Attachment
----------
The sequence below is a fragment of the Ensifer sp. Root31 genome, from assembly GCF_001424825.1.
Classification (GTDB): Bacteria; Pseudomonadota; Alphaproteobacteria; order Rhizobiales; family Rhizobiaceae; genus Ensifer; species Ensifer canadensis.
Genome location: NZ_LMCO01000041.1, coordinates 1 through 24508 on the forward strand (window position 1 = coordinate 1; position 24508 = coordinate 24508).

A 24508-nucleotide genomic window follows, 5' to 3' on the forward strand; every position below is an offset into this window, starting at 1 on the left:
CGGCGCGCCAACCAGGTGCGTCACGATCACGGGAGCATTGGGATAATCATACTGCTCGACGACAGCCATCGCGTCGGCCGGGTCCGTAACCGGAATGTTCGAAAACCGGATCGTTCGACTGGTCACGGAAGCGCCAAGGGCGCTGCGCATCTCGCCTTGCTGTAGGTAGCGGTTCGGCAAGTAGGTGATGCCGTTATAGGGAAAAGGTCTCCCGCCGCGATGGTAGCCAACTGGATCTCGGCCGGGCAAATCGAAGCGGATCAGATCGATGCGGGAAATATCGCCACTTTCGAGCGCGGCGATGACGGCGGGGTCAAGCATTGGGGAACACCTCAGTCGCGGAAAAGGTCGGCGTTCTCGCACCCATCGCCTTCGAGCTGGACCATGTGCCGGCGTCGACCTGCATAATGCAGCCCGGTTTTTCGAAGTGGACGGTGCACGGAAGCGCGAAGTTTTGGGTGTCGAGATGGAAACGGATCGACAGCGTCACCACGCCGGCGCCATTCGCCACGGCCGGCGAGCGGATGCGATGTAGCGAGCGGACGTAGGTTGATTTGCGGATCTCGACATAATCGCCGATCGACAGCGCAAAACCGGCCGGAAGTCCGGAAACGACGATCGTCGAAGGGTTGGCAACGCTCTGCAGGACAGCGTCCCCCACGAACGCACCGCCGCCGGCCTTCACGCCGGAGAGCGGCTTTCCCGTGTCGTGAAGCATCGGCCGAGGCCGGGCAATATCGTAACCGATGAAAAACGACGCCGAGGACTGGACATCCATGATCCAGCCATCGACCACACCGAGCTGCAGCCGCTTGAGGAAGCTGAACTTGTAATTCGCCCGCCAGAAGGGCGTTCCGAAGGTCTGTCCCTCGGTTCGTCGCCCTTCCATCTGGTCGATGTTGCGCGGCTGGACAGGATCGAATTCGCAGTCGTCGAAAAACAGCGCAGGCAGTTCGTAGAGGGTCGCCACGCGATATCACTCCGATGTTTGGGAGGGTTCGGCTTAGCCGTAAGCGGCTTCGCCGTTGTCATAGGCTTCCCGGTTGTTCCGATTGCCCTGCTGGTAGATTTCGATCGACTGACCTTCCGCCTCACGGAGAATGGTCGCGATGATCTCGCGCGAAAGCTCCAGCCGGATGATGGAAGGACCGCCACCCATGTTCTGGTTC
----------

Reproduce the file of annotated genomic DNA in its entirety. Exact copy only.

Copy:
The sequence below is a fragment of the Ensifer sp. Root31 genome, from assembly GCF_001424825.1.
Classification (GTDB): Bacteria; Pseudomonadota; Alphaproteobacteria; order Rhizobiales; family Rhizobiaceae; genus Ensifer; species Ensifer canadensis.
Genome location: NZ_LMCO01000041.1, coordinates 1 through 24508 on the forward strand (window position 1 = coordinate 1; position 24508 = coordinate 24508).

A 24508-nucleotide genomic window follows, 5' to 3' on the forward strand; every position below is an offset into this window, starting at 1 on the left:
CGGCGCGCCAACCAGGTGCGTCACGATCACGGGAGCATTGGGATAATCATACTGCTCGACGACAGCCATCGCGTCGGCCGGGTCCGTAACCGGAATGTTCGAAAACCGGATCGTTCGACTGGTCACGGAAGCGCCAAGGGCGCTGCGCATCTCGCCTTGCTGTAGGTAGCGGTTCGGCAAGTAGGTGATGCCGTTATAGGGAAAAGGTCTCCCGCCGCGATGGTAGCCAACTGGATCTCGGCCGGGCAAATCGAAGCGGATCAGATCGATGCGGGAAATATCGCCACTTTCGAGCGCGGCGATGACGGCGGGGTCAAGCATTGGGGAACACCTCAGTCGCGGAAAAGGTCGGCGTTCTCGCACCCATCGCCTTCGAGCTGGACCATGTGCCGGCGTCGACCTGCATAATGCAGCCCGGTTTTTCGAAGTGGACGGTGCACGGAAGCGCGAAGTTTTGGGTGTCGAGATGGAAACGGATCGACAGCGTCACCACGCCGGCGCCATTCGCCACGGCCGGCGAGCGGATGCGATGTAGCGAGCGGACGTAGGTTGATTTGCGGATCTCGACATAATCGCCGATCGACAGCGCAAAACCGGCCGGAAGTCCGGAAACGACGATCGTCGAAGGGTTGGCAACGCTCTGCAGGACAGCGTCCCCCACGAACGCACCGCCGCCGGCCTTCACGCCGGAGAGCGGCTTTCCCGTGTCGTGAAGCATCGGCCGAGGCCGGGCAATATCGTAACCGATGAAAAACGACGCCGAGGACTGGACATCCATGATCCAGCCATCGACCACACCGAGCTGCAGCCGCTTGAGGAAGCTGAACTTGTAATTCGCCCGCCAGAAGGGCGTTCCGAAGGTCTGTCCCTCGGTTCGTCGCCCTTCCATCTGGTCGATGTTGCGCGGCTGGACAGGATCGAATTCGCAGTCGTCGAAAAACAGCGCAGGCAGTTCGTAGAGGGTCGCCACGCGATATCACTCCGATGTTTGGGAGGGTTCGGCTTAGCCGTAAGCGGCTTCGCCGTTGTCATAGGCTTCCCGGTTGTTCCGATTGCCCTGCTGGTAGATTTCGATCGACTGACCTTCCGCCTCACGGAGAATGGTCGCGATGATCTCGCGCGAAAGCTCCAGCCGGATGATGGAAGGACCGCCACCCATGTTCTGGTTC